The Call Button

 

 

     I phoned my friend Arnold to see how his surgery went.  “Oh, it was really nothing major – just a removal of an abdominal hernia.  They kept me overnight for observation, but it could have been an in-and-out job.  Get it, Richard?  An `in-and-out’ job – before I knew it, it was out.”  

     “I see you still have your sense of humor, Arnold. Any residual pain?” I asked.

     “Not really; just a little soreness that gets less and less every day.  But the real pain was the guy in the room in the bed next to me.”

     “So what was wrong with him?”  

     “I couldn’t get any sleep because he was always yelling for the nurse.  Every half-hour he kept yelling for the nurse.  I told him to press the call button but he just kept yelling.”

     “He must have been in pain,” I said.

     “Could be, but I think he just wanted some attention.”

     “Do you know what he was in for?”

     “Not really,” Arnold said,“ and I didn’t ask.  I figured that was private information.  But what got him really riled up was the chaplain.”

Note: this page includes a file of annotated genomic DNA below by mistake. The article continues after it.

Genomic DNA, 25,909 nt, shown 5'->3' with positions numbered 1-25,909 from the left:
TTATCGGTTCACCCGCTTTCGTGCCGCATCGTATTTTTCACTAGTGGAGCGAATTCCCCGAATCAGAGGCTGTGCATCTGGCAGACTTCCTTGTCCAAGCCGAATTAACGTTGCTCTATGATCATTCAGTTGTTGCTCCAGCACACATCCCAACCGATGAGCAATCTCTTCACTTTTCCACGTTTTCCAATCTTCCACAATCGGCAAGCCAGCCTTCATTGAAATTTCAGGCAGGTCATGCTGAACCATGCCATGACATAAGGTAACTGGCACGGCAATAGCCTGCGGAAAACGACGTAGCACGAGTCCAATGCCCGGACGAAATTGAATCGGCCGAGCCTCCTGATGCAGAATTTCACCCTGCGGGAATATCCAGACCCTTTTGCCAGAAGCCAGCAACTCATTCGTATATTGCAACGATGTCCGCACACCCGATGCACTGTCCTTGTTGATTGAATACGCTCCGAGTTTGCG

“The chaplain?” I asked.

     “Yeah, before the lights went out, this chaplain came by to ask us how we were doing, which I thought was nice.  But he didn’t want anything to do with the chaplain.  He said he was an atheist and didn’t have much respect for religion at all.”

     “Did he discuss that with you?”

     “Oh yes, he sure did.  He went on and on about how religion was behind all the wars and all the killing in the world.  He said that religion has caused more deaths throughout world history than anything else, and he was glad he was an atheist.”

     “So you were his soundboard then,” I said.

     “Well, you know, I thought about you and told him I didn’t go to church much, but that I really didn’t consider myself an atheist.  And he said, ‘Well, you should; you’d be better off.’  And suddenly I felt like arguing with him.”

     “And did you?” I replied.

     “Yeah.  I asked him if he really wanted to classify himself with atheists like Mao, and Hitler, and Stalin, and Pol Pot, who killed more people than all religious wars in history put together.”

     “So what did he say to that?”

     “Nothing for a while.  Then he finally asked me why I don’t go to church.”     

     “And what did you say?” I asked.

     “I’m too lazy, I told him.  I’m too lazy.”

     “Arnold, that makes me laugh.  Did he laugh too?

     “No.  But that’s probably why he kept yelling all night.”

     “So maybe atheists yell more then believers do,” I said jokingly.

     “Well,” Arnold said, “I guess believers would at least use the call button.”